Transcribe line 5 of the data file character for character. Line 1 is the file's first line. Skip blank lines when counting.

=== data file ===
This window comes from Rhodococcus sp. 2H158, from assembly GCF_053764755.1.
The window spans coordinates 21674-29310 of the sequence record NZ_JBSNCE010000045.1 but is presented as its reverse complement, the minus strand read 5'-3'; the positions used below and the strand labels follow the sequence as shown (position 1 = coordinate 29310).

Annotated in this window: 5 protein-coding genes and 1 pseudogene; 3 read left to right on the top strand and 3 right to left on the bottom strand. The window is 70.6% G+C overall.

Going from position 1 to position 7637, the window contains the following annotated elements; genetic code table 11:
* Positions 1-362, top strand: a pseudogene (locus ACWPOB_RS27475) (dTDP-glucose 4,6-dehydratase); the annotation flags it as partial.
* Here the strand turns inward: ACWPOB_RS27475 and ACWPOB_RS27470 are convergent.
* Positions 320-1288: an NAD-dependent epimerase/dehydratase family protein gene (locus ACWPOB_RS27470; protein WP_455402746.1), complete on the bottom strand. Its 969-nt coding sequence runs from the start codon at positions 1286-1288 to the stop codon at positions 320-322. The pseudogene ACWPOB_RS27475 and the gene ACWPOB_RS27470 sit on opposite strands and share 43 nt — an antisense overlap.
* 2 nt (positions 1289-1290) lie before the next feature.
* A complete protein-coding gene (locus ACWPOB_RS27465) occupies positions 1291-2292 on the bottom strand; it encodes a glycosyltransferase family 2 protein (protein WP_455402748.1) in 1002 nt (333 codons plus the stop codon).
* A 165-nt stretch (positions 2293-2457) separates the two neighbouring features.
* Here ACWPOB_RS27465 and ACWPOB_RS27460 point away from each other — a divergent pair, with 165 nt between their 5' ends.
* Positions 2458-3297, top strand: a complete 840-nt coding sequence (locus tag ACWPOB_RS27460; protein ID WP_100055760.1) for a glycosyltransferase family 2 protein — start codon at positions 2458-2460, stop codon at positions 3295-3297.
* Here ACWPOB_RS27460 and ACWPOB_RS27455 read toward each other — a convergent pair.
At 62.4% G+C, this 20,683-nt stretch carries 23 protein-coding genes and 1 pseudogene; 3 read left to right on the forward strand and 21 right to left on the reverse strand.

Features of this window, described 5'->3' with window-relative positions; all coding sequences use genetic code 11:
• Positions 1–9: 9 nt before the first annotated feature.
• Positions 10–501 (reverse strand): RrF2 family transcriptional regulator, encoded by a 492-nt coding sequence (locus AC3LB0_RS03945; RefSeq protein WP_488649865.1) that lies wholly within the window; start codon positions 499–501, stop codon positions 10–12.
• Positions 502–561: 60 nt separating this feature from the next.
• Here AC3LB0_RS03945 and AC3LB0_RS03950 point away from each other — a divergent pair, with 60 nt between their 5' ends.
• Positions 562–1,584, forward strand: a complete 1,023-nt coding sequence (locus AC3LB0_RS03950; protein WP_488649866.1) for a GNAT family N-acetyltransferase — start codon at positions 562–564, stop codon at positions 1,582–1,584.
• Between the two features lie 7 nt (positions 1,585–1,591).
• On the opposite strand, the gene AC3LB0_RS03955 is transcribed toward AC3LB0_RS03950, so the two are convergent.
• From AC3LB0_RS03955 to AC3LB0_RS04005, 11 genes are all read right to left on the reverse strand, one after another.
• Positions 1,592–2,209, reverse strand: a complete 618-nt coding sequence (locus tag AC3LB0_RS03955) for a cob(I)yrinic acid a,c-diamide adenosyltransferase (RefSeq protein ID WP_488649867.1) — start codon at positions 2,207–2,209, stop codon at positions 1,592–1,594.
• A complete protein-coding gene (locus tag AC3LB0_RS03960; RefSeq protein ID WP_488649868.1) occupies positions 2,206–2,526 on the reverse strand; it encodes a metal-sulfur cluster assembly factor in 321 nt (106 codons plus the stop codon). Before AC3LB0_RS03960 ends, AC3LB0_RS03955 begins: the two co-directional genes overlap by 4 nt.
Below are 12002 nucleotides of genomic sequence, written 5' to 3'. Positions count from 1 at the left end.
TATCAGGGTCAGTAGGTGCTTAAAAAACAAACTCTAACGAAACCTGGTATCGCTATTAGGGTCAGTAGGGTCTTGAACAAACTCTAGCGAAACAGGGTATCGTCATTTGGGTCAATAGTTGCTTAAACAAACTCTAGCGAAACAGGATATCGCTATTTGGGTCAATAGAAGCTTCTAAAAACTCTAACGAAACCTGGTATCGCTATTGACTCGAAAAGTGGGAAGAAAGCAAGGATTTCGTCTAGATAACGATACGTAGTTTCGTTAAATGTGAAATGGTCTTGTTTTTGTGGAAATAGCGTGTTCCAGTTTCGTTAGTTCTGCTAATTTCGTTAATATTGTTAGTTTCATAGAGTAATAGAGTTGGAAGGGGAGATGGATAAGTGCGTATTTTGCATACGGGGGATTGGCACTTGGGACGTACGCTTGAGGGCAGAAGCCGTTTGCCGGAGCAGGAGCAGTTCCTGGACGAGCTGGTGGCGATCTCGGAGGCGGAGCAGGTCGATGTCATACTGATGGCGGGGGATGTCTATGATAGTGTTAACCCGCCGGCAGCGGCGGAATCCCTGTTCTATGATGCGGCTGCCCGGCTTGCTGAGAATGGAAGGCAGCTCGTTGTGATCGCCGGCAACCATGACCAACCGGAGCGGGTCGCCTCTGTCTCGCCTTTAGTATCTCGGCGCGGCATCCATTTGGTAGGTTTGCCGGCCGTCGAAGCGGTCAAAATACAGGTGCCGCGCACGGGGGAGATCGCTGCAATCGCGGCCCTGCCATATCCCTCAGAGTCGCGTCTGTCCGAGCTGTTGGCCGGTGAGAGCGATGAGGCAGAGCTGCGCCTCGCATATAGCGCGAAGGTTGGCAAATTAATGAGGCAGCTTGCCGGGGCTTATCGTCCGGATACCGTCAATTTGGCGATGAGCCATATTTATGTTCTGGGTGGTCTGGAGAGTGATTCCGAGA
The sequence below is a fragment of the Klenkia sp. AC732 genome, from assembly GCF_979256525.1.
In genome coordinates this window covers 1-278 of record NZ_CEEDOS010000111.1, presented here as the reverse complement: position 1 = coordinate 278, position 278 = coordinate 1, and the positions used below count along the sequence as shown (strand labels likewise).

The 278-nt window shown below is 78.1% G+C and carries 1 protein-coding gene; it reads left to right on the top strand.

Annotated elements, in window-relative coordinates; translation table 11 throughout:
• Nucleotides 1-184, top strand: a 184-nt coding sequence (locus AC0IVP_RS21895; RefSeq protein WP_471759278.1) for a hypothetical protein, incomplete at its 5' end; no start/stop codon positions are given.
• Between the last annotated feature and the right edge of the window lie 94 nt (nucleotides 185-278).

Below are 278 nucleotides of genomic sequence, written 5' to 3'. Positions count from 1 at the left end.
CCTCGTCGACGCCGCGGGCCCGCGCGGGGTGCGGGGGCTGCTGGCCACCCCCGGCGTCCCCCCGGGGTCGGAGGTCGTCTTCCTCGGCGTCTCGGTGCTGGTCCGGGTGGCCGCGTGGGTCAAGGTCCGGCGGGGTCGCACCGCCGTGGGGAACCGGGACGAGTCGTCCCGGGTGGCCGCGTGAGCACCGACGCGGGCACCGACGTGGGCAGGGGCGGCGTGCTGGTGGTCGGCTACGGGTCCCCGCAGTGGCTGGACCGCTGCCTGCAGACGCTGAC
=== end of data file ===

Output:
* Positions 1-362, top strand: a pseudogene (locus ACWPOB_RS27475) (dTDP-glucose 4,6-dehydratase); the annotation flags it as partial.